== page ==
In 2010, I accompanied a group of Pearl Harbor Survivors during an annual Armed Forces parade in my hometown. The reaction of the crowd to this small group of heros showed me just how much Americans value the men and women who served our country during WWII and solidified my desire to write War Bonds.
When I received an invitation to appear in this year’s Armed Forces Torchlight Parade, I had mixed feelings. My only previous parade experience hadn’t gone well.
In seventh grade I rode on our church youth group’s float in Moses Lake. The theme? Daniel in the Lion’s Den. I had a major crush on the guy chosen to be Daniel, so I agreed to ride on the float. I pictured myself as one of the angels sent by God to shut the lions’ mouths. Instead, they made me a lion, complete with furry suit and painted-on whiskers. My mane was made of cardboard, and I kept poking my fellow feline’s eyes with every turn of my head.
Did you know Moses Lake gets very warm in the spring? I sizzled and sweated through the parade and my black whiskers ran like polluted rain down my cheeks. Then I started sneezing. The “den” was made out of hay bales, those being plentiful in Moses Lake. That’s how I found out I’m allergic to hay. By the end of the parade my eyes were swollen shut, and “Daniel” hadn’t even noticed me growling at his feet.
However, the Torchlight parade would be different. The theme was “Freedom is not Free,” and instead of a float made of hay bales I’d been ask to accompany the Pearl Harbor survivors on a military truck. I’ve written several stories about these incredible folks over the years, and they’ve kind of adopted me. I was so honored by the invitation, I would have said yes even if they wanted me to wear a lion costume.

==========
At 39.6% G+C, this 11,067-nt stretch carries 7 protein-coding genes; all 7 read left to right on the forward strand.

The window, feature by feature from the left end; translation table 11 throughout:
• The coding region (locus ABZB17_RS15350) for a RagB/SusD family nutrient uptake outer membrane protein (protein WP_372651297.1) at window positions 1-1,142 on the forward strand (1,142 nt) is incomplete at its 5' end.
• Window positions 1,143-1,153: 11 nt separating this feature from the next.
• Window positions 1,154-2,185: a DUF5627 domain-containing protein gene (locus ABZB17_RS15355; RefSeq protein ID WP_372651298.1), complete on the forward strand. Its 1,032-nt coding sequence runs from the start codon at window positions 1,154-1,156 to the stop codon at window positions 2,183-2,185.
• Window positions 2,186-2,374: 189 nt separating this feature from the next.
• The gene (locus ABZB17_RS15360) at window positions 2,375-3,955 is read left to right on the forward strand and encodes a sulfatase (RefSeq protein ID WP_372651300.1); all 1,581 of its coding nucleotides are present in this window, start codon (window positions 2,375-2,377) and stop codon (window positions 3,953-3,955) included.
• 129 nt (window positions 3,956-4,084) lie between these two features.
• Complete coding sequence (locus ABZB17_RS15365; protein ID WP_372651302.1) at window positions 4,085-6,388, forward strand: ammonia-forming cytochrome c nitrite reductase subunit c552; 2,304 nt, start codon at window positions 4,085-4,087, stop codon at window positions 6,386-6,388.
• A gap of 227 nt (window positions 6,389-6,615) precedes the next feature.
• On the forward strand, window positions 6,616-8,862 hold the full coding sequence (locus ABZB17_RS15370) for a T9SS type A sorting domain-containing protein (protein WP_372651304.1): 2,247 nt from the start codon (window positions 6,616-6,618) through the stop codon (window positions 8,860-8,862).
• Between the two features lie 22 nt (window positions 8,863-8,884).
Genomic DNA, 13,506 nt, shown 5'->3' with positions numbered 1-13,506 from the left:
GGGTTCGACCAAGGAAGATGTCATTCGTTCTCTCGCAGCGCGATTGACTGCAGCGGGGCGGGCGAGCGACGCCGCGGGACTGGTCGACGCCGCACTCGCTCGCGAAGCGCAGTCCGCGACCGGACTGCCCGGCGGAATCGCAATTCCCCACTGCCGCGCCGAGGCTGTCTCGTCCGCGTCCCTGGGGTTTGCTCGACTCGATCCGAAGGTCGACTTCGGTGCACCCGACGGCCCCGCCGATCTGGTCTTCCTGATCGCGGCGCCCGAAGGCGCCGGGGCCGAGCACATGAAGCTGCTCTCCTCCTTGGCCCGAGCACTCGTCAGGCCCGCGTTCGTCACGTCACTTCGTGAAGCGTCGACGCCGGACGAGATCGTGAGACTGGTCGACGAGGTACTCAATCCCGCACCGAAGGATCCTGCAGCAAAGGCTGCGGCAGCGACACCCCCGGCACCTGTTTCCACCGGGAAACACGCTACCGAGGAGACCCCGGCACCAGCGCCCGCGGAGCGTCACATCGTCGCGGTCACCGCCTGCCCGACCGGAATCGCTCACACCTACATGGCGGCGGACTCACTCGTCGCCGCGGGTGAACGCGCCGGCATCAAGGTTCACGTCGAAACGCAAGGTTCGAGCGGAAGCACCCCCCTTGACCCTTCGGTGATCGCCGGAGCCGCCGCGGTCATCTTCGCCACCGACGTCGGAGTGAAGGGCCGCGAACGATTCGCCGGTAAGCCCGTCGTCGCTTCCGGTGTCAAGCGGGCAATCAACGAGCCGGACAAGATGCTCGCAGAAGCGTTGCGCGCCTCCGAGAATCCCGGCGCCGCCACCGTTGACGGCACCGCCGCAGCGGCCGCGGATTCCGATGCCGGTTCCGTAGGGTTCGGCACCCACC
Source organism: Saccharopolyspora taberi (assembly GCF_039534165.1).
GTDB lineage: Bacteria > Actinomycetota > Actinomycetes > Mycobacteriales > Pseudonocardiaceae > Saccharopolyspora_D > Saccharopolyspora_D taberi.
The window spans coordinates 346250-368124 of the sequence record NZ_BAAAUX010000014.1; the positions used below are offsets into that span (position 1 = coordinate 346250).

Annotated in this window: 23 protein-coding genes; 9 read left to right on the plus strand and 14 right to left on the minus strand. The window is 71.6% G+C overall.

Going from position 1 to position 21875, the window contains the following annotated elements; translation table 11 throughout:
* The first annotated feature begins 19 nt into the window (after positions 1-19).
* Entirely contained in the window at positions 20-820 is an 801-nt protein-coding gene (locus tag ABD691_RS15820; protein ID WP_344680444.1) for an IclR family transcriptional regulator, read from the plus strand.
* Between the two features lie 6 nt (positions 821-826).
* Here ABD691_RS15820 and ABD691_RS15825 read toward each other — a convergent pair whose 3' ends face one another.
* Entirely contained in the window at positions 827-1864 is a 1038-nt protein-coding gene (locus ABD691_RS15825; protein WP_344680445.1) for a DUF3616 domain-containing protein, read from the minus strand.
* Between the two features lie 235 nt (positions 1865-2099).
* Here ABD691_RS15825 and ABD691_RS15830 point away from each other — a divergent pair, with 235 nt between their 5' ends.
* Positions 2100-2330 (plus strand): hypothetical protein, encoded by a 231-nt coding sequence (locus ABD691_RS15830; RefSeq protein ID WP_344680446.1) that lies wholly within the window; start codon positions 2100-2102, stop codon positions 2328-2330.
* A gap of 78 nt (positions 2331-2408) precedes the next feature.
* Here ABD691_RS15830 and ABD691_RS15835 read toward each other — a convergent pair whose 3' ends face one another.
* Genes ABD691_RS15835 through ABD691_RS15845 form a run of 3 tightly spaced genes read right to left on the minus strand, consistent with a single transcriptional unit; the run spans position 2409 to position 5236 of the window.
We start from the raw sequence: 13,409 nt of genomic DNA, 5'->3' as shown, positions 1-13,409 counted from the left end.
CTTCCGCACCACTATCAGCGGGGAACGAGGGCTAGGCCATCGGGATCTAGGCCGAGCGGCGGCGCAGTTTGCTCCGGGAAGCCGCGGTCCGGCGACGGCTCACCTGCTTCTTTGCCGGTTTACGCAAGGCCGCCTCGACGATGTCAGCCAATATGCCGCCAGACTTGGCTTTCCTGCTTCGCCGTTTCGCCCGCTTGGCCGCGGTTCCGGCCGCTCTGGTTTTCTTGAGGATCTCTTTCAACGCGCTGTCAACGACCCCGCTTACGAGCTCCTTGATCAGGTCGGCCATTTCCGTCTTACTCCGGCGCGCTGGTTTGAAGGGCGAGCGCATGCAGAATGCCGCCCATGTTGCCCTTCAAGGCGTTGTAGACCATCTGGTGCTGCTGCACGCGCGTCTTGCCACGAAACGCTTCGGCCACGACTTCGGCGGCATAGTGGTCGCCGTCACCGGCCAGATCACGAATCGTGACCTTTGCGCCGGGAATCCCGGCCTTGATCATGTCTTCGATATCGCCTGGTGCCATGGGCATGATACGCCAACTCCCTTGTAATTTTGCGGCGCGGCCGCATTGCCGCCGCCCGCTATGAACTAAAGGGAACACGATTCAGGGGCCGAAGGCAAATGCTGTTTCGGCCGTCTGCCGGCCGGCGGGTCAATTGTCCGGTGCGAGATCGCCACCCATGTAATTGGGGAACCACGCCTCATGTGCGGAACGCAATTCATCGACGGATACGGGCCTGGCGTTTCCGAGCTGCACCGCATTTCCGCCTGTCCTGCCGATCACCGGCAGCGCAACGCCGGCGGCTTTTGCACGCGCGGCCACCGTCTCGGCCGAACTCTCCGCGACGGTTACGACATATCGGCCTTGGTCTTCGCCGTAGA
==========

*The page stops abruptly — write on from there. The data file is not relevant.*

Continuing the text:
So on parade day, I boarded the truck with five Pearl Harbor survivors ranging in age from 86 to 93. Among them: Warren and Betty Schott, who were both on Ford Island when the bombs began to fall.
Denis Mikkelsen who was sleeping aboard the USS West Virginia and woke to the sound of chaos. When the order came to abandon ship he dived into the harbor.
Sid Kennedy at the Naval Air Station Kaneohe, watched the planes swoop in. “Look at the show the Army’s putting on,” he’d said. Then he saw the red circles on the aircrafts’ wings.
And Ray Daves was on his way to breakfast when he looked up to see the first bomb hit Ford Island. He prayed, “God, don’t let it get my friend, Jim.”
The memories of Dec. 7, 1941, are seared into the minds of this small band of survivors. Each year their number dwindles, yet those who are able agree to appear in the parade, not for cheers or accolades, but to honor the thousands of Americans who did not survive the attack on Pearl Harbor.
Joining us on the truck were the survivor’s family escorts and Jean Flechel, widow of a Pearl Harbor survivor. The sun warmed us as we waited for the start of the parade and at last we began our slow trek through city streets.
Much has been said and written about the decline of patriotism in America and how younger generations don’t seem to honor the flag and our country the way our forebears did.
This may be true, but it certainly wasn’t what I observed that night. Almost without exception men, women and children leapt to their feet as our truck went by. Teenage boys took off their ball caps, men saluted or put their hands over their hearts and the applause was deafening. Amid the clapping I heard shouts of, “God bless you!” and “We love you,” but mostly what I heard were these words shouted over and over again: “Thank you! Thank you for your service.”
I heard teenage girls scream as if Justin Bieber was in town. I watched grown men weep and small children wave and clap while others stood somberly at attention as the truck passed.
Some may believe our country has lost its way and its citizens no longer value the tenets upon which our nation was built. But what I experienced in the company of American heroes that night, filled me with hope.
Maybe we haven’t forgotten what is most important, after all.